I also found this photo essay to be factually inaccurate. My reason being that a few of the quotes used personification, specifically speaking of war as if it were a person or tangible object. I understand the theme of the book; the author wanted the reader to learn that war is savage and cruel especially to those fighting on the front lines. However, the use of personification made obvious that this was not a book of factual information, just opinions. One example, of personification would be, “I hate war as only a soldier who has lived it can, only as one who has seen its brutality, its futility, its stupidity.” This quote was said by Dwight D. Eisenhower. I feel that this author missed a chance to give his book validity, by using quotes that included personification making it historically inaccurate.
One of the indicators of quality informational texts is being able to distinguish between fact, opinion or theory. Once I read the book and figured out that the text was comprised of quotes, I distinguished easily that this book presented opinions. The back matter served its purpose effectively in allowing the reader to see that all of these opinions, in the form of quotes, came from varied individuals. In fact, since the author chose to use quotes from so many; I feel that he did present a variety of perspectives of war. Furthermore, he chose valid people in which to quote from that had experience with war and philosophy. In addition to the three figures I have mentioned, he also included quotes from war heroes such as General Douglas MacArthur, political figures like former President Ronald Reagan and Sir Winston Churchill and philosophers such as Cicero. In total, he utilized quotes from 18 different figures in history. The positive being that he offered thoughts on war from many different perspectives and the fact that he chose historically famous people, gave the opinions offered in his photo essay validity.
The photographs used were also accurate, all being historical landmarks of the Normandy Invasion. Moreover, he utilized a variety of photographs from landscapes to photos of artillery and even portraits of soldiers. Even though the photographs were not captioned, they did serve as a visual of the brutality that happens during war. The photos even portrayed a mood of sadness and loneliness. In many of the pictures there was one subject alone in a field. An example would be the second photograph in the text. It is a picture of one army tank against a clouded sky. The army tank has the appearance of coming toward the viewer, instilling a feeling of fear and anticipation. I feel that since the quotes shared opinions in a philosophical manner, the use of photographs drove home the theme of the book through the mood they portrayed to the reader.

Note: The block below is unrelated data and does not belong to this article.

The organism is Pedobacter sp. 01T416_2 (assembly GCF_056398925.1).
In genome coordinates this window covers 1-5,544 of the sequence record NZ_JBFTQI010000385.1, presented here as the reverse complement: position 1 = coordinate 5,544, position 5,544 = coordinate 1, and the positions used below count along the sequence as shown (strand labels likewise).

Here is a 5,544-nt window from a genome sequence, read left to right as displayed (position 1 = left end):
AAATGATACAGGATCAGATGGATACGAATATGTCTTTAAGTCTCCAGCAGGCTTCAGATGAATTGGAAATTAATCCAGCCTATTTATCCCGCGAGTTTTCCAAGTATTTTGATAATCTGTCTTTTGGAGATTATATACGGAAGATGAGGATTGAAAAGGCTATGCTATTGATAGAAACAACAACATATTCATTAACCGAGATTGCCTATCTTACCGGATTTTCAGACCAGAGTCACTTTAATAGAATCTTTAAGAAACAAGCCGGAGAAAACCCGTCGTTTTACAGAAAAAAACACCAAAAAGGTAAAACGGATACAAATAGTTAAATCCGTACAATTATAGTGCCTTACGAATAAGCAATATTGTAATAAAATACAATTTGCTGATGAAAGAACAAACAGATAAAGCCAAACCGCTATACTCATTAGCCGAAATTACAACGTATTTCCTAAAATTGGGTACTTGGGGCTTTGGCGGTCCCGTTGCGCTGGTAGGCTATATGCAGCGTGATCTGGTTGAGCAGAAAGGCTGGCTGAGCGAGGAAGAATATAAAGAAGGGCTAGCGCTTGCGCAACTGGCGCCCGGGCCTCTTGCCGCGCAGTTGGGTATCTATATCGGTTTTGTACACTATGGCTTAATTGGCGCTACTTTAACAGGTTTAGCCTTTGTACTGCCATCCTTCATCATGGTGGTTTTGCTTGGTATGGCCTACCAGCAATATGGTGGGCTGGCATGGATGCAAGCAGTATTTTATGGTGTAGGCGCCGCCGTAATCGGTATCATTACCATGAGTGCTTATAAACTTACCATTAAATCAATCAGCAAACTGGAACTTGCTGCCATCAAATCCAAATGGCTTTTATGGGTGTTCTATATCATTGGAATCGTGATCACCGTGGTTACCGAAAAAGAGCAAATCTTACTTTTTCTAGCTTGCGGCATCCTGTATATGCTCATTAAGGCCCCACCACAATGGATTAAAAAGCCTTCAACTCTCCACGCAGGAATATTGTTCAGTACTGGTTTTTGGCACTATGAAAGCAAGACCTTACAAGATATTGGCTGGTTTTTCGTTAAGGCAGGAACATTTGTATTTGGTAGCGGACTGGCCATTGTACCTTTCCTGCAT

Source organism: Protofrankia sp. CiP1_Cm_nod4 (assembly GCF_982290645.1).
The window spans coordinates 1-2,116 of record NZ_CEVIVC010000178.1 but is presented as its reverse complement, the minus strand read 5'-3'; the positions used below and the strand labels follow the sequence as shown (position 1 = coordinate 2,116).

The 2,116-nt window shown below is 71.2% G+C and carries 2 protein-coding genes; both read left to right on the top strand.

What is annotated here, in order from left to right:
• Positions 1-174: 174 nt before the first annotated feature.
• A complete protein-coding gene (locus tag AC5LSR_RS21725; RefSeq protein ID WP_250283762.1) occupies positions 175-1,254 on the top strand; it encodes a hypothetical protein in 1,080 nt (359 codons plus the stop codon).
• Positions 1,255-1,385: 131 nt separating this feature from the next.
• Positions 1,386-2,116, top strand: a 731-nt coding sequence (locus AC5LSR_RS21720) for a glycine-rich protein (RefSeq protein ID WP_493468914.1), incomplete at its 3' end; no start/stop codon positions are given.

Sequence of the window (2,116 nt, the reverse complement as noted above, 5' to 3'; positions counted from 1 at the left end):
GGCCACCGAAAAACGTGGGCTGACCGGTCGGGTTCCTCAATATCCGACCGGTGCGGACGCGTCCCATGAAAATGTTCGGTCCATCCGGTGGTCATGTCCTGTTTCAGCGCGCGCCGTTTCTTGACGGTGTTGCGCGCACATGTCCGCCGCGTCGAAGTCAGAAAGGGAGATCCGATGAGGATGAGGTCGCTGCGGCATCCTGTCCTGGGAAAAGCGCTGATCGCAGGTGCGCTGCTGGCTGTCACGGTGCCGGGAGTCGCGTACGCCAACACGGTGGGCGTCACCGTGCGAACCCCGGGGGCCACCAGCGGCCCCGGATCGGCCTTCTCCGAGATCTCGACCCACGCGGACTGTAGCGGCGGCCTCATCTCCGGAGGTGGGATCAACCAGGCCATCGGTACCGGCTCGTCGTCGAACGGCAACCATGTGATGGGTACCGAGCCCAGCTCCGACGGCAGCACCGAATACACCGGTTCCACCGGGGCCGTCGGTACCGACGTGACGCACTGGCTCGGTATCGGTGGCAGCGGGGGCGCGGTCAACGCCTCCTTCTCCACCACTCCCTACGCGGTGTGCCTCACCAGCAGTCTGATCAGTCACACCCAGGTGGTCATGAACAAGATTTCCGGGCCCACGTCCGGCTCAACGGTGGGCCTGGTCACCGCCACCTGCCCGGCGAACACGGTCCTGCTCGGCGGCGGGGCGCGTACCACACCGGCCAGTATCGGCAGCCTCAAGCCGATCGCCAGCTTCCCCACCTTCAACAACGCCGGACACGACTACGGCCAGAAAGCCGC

In general, I was not enthused about this book. Not just because it was unsuitable for readers below the tenth grade, yet also the organization. Even though the quotes delivered the theme of the book, text features, in the form of captions and quote credits, were needed so that the reader would understand what he or she was viewing before reaching the back matter.
Since the photo essay that I chose did not include bolded words, I have chosen one of the quotes that evoked emotion within me to consider more deeply. As a result, please see the “So What” strategy presented in a diagram below. I have also included my BIG questions within this diagram.